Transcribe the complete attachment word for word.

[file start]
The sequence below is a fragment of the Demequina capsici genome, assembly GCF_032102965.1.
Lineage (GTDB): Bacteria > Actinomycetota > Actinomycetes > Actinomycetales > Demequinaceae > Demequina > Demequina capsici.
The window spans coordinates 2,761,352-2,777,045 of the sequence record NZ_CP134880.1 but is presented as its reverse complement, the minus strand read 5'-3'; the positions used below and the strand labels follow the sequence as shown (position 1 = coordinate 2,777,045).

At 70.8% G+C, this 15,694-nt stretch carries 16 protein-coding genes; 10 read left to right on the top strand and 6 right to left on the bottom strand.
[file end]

The sequence below is a fragment of the Demequina capsici genome, assembly GCF_032102965.1.
Lineage (GTDB): Bacteria > Actinomycetota > Actinomycetes > Actinomycetales > Demequinaceae > Demequina > Demequina capsici.
The window spans coordinates 2,761,352-2,777,045 of the sequence record NZ_CP134880.1 but is presented as its reverse complement, the minus strand read 5'-3'; the positions used below and the strand labels follow the sequence as shown (position 1 = coordinate 2,777,045).

At 70.8% G+C, this 15,694-nt stretch carries 16 protein-coding genes; 10 read left to right on the top strand and 6 right to left on the bottom strand.